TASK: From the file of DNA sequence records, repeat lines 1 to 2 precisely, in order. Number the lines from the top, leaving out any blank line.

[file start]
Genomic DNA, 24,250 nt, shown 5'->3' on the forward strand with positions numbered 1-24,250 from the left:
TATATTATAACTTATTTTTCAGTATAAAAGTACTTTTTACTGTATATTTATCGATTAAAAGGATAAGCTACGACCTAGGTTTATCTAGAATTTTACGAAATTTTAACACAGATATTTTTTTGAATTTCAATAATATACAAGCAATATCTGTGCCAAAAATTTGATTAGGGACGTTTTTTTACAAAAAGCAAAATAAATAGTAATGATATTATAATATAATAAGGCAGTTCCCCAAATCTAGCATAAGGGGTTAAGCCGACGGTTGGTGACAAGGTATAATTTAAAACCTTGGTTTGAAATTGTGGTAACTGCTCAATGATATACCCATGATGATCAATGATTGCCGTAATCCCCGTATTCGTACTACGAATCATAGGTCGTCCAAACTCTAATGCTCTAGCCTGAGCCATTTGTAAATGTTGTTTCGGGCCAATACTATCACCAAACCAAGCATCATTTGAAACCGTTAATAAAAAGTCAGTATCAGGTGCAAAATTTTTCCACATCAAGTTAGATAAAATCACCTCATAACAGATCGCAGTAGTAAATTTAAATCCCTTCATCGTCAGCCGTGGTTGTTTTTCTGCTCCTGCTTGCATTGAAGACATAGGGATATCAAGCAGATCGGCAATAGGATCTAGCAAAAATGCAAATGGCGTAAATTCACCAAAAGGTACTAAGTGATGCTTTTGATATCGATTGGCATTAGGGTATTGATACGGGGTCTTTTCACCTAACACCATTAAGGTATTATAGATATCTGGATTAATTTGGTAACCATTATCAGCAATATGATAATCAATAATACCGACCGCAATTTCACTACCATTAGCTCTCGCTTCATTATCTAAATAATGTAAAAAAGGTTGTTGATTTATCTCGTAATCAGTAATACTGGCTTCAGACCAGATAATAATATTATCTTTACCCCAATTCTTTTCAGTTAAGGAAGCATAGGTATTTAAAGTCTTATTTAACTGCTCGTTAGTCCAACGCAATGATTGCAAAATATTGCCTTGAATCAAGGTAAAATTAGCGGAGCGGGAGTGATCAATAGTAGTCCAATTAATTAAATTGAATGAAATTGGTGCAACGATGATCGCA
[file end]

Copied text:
Genomic DNA, 24,250 nt, shown 5'->3' on the forward strand with positions numbered 1-24,250 from the left:
TATATTATAACTTATTTTTCAGTATAAAAGTACTTTTTACTGTATATTTATCGATTAAAAGGATAAGCTACGACCTAGGTTTATCTAGAATTTTACGAAATTTTAACACAGATATTTTTTTGAATTTCAATAATATACAAGCAATATCTGTGCCAAAAATTTGATTAGGGACGTTTTTTTACAAAAAGCAAAATAAATAGTAATGATATTATAATATAATAAGGCAGTTCCCCAAATCTAGCATAAGGGGTTAAGCCGACGGTTGGTGACAAGGTATAATTTAAAACCTTGGTTTGAAATTGTGGTAACTGCTCAATGATATACCCATGATGATCAATGATTGCCGTAATCCCCGTATTCGTACTACGAATCATAGGTCGTCCAAACTCTAATGCTCTAGCCTGAGCCATTTGTAAATGTTGTTTCGGGCCAATACTATCACCAAACCAAGCATCATTTGAAACCGTTAATAAAAAGTCAGTATCAGGTGCAAAATTTTTCCACATCAAGTTAGATAAAATCACCTCATAACAGATCGCAGTAGTAAATTTAAATCCCTTCATCGTCAGCCGTGGTTGTTTTTCTGCTCCTGCTTGCATTGAAGACATAGGGATATCAAGCAGATCGGCAATAGGATCTAGCAAAAATGCAAATGGCGTAAATTCACCAAAAGGTACTAAGTGATGCTTTTGATATCGATTGGCATTAGGGTATTGATACGGGGTCTTTTCACCTAACACCATTAAGGTATTATAGATATCTGGATTAATTTGGTAACCATTATCAGCAATATGATAATCAATAATACCGACCGCAATTTCACTACCATTAGCTCTCGCTTCATTATCTAAATAATGTAAAAAAGGTTGTTGATTTATCTCGTAATCAGTAATACTGGCTTCAGACCAGATAATAATATTATCTTTACCCCAATTCTTTTCAGTTAAGGAAGCATAGGTATTTAAAGTCTTATTTAACTGCTCGTTAGTCCAACGCAATGATTGCAAAATATTGCCTTGAATCAAGGTAAAATTAGCGGAGCGGGAGTGATCAATAGTAGTCCAATTAATTAAATTGAATGAAATTGGTGCAACGATGATCGCA